Second Port on the 15 Day Celebrity Millennium Cruise:
Monkey Watch on Gatun Lake
One of my favorite excursions from our cruise has to be the Monkey Watch on Gatun Lake and although it wasn't quite what was described in the original excursion brochure, it was still an excellent adventure.
I have to admit though, I was a bit apprehensive in choosing it at first in fear of having a Jurassic Park moment, you know the part where they drive by the inclosures and see nothing - not the being chased by man eating dinosaur bits. Instead we were greeted by a lush environment that was filled with beautiful flora and fauna and plenty of wildlife to capture with the click of a shutter.
Our first animal to spot was a rather miffed Capuchin Monkey who wasn't entirely thrilled with us encroaching on his turf, he came out shook branches and showed his bravado, then hid back into the trees carefully watching to make sure we retreated. Our next encounter was smoother as two to three monkey's cautiously approached our small grouping of boats and eventually jumped on the canopy to quickly grab some fruit which some fellow tourists had brought with them. It was definitely a cool and unique experience coming so close a wild animal without a layer of fence or netting between each other.
Eventually we left our then well fed monkey friends and cruised along spotting various other animals such as Howler Monkeys high up in the tree tops, Iguanas sunning themselves on lower laying branches (apparently they taste just like chicken according to our excellent and very knowledgeable guide) and a group of baby crocodiles.
Cruising along the lake you also get to see some snippets of the expansion project that is taking place throughout the canal, including the vessel Titan, a mammoth floating crane (before leaving for our trip I watched a program where Titan was used to lift a gate in one of the locks for some maintenance work). Although this was just a mere tiny preview to the grandeur and impressive fete that Panama Canal truly was and still is.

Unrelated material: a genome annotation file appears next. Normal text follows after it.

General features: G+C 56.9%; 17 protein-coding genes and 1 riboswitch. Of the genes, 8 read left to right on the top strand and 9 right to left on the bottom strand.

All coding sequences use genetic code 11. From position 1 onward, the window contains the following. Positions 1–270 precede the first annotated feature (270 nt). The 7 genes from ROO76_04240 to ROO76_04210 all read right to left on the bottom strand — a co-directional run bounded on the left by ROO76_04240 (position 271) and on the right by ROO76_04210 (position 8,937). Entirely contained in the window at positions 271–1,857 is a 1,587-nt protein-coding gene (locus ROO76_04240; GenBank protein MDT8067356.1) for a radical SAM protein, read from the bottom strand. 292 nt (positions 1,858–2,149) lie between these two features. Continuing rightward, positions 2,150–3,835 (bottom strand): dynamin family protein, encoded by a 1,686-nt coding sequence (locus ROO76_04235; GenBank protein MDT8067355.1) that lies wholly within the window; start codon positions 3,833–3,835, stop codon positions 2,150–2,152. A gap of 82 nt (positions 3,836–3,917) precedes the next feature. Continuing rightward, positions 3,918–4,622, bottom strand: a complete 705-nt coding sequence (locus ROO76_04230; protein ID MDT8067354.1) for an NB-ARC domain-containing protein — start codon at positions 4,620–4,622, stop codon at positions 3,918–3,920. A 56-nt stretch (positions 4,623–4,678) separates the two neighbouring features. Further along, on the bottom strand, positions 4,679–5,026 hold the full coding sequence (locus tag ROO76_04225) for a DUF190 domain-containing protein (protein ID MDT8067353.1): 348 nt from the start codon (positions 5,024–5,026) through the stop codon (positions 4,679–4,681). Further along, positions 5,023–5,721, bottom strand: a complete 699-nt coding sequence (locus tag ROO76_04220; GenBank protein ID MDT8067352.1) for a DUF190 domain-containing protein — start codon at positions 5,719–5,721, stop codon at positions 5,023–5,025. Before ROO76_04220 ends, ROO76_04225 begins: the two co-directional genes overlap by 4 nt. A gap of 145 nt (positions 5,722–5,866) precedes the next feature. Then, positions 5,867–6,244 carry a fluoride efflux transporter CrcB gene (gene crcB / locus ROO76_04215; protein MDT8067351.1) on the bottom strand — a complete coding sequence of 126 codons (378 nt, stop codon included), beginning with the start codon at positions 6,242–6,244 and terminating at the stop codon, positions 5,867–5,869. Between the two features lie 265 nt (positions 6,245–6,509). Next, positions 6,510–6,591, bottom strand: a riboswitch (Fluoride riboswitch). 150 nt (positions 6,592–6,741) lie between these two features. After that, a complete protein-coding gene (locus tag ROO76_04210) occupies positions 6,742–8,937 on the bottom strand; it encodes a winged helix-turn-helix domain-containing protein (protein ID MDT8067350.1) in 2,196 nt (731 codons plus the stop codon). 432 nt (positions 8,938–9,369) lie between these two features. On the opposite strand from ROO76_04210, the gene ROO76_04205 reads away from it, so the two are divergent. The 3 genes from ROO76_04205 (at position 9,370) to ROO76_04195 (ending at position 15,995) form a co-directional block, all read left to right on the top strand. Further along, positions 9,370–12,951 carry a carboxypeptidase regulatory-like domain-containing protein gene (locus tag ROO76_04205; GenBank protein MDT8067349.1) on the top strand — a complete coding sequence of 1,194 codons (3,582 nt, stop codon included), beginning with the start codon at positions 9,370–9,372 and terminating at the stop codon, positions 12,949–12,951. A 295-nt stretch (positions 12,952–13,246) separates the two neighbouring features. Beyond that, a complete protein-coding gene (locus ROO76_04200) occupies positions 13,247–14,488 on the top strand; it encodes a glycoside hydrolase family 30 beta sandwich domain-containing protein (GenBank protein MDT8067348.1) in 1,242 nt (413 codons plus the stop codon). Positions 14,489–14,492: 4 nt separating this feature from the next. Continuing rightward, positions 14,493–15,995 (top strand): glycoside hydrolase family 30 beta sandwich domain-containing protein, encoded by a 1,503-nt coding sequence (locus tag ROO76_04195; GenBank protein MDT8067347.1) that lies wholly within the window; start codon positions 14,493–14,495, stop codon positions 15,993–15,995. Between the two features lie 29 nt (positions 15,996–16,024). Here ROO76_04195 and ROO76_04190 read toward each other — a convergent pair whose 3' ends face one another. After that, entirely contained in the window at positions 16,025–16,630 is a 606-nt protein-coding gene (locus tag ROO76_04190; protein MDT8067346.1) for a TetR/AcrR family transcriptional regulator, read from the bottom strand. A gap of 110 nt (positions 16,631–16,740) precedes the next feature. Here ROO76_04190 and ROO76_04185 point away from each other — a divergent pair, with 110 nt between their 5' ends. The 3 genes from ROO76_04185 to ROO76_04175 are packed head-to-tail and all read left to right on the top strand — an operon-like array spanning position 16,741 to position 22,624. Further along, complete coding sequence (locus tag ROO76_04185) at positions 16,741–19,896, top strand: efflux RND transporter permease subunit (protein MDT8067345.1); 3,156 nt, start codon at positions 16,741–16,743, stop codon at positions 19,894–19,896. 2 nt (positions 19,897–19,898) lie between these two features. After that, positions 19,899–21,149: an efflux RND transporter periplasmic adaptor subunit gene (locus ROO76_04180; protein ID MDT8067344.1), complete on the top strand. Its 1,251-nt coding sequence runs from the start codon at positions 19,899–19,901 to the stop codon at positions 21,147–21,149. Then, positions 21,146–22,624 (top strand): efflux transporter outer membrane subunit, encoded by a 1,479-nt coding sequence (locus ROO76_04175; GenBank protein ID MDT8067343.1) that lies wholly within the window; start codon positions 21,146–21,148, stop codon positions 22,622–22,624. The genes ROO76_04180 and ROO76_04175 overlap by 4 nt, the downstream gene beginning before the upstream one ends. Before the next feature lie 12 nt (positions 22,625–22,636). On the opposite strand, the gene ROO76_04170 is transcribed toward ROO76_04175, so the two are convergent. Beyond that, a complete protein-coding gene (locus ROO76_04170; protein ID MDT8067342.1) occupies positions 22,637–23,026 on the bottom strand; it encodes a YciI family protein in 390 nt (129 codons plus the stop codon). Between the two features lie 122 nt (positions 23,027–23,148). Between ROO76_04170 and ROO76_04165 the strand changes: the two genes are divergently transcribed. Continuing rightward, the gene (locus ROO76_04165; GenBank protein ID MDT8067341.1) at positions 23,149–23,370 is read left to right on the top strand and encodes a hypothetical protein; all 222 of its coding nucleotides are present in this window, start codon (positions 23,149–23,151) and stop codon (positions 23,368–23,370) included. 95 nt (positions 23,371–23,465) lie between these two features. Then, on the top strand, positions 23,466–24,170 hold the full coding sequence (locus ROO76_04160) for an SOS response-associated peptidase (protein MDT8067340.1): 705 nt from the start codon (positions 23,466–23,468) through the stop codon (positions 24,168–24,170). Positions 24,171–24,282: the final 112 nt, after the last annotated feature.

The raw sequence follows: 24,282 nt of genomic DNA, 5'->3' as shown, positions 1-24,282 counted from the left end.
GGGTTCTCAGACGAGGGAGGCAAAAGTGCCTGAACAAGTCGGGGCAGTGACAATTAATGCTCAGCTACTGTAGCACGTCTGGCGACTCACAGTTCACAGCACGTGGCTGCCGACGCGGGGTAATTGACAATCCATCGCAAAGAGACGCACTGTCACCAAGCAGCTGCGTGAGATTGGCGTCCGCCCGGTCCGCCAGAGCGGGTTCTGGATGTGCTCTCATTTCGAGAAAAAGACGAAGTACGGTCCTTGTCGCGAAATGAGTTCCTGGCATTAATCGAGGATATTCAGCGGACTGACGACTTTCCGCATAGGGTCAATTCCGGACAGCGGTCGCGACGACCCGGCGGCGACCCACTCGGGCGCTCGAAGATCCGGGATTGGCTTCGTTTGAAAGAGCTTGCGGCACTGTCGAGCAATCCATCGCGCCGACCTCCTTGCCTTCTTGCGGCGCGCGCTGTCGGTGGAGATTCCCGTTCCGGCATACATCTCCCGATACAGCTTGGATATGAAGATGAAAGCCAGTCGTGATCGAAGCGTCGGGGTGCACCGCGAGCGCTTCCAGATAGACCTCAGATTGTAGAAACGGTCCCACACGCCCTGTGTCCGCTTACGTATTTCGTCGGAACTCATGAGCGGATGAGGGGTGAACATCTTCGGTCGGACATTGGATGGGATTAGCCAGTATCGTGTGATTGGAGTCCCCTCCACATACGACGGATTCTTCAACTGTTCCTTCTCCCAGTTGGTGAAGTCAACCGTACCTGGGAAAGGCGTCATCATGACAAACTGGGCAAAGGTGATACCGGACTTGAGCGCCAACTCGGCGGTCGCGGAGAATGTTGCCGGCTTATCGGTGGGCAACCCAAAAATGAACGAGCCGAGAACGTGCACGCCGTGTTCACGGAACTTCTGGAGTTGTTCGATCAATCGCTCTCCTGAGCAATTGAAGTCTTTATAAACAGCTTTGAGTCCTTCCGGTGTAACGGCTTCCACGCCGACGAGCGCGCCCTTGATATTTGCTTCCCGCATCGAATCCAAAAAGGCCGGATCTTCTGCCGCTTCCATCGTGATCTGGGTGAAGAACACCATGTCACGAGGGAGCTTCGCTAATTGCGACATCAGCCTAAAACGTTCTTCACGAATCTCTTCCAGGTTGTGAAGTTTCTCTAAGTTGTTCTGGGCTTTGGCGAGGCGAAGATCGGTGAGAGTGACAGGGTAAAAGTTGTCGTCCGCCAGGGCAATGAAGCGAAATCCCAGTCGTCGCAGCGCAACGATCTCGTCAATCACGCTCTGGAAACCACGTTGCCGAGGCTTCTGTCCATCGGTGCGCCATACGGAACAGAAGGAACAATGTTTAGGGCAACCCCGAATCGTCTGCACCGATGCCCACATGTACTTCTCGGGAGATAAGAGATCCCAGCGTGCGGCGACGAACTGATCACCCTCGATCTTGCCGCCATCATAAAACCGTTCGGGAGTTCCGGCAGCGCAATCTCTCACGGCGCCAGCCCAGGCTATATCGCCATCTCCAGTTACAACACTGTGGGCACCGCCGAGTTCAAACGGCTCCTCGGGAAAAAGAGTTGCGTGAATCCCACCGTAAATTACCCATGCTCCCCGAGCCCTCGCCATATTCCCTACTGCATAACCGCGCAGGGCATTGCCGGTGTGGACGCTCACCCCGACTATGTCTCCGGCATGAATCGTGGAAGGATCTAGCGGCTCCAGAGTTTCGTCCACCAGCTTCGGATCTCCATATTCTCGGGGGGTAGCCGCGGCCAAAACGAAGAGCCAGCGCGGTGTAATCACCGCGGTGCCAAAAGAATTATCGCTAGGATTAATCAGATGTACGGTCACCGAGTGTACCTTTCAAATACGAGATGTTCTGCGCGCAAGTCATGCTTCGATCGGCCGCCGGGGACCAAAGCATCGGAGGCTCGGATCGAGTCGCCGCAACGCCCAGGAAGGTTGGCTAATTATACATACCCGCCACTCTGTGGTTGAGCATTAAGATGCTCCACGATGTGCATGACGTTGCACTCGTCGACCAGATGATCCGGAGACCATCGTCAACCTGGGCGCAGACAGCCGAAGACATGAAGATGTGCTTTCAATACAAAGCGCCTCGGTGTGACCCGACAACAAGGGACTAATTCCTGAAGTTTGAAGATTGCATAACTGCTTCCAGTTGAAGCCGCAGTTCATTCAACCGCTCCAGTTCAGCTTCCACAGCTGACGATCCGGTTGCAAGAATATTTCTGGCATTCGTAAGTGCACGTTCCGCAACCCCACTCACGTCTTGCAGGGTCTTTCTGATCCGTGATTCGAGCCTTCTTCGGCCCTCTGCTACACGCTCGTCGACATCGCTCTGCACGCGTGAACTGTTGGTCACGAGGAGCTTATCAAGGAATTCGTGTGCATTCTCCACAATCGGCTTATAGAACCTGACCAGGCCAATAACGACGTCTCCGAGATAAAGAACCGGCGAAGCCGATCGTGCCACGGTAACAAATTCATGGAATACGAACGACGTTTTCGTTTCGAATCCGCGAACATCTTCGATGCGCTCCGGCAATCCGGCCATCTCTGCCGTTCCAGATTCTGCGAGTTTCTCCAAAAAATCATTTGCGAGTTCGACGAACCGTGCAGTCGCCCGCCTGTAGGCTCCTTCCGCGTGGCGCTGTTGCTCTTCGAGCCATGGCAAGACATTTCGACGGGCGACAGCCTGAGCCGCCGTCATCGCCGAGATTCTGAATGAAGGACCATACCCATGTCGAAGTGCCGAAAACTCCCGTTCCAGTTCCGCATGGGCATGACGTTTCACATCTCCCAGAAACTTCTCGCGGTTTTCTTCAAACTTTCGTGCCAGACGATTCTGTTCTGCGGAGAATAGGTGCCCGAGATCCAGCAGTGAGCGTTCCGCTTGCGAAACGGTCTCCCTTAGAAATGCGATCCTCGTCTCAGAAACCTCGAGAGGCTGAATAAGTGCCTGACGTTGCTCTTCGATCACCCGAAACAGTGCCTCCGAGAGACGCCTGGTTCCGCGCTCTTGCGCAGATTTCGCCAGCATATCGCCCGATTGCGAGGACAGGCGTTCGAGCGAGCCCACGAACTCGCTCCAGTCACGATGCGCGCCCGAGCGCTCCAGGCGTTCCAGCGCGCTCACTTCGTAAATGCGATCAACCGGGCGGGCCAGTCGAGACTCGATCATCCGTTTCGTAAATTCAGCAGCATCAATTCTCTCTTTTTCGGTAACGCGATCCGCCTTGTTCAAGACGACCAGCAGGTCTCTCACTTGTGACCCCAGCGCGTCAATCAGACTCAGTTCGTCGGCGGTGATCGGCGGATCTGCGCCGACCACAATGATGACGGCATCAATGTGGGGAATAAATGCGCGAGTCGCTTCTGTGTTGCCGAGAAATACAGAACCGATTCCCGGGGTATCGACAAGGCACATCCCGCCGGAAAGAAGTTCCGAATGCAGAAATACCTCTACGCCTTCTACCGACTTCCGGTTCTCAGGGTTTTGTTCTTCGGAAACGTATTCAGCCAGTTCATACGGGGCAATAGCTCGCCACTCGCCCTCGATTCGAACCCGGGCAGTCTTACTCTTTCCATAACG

I should also add that our bus ride to and from Gamboa, where we launched our boats onto the Chagres River and crossed over on to Lake Gatun was incredibly informative and interesting. The amount of information learned in such a relative short amount of time is impressive and incredibly interesting, ranging from the history of Panama and the canal to wildlife and present day information concerning Panama.
A couple of interesting bits that I can remember foremost is that the first and only man to ever swim the Panama Canal (something that isn't really a popular sport due to the large amount of crocodiles that reside all along the canal) was Richard Halliburton in 1928 and was made to pay a total of 38 cents in tolls which was based on his body weight. The amount that a ship pays in tolls on the other hand varies by the type of ship which is passing through and the type of cargo it has, a container ship pays per container, which also varies in amount by the size of the container, whereas a private schooner would pay by tonnage and cruise ship by the amount of staterooms. Another interesting fact was that Panama does not have its own army and in the case that something should happen to the canal, the American Army would be called in to defend it.
Overall I definitely enjoyed myself and learned a lot both about the animals we saw, the canal, as well as, about the country of Panama itself.
Fun Fact: Panama pays the same price for gas as the US does, as Panama gets its gas from there.
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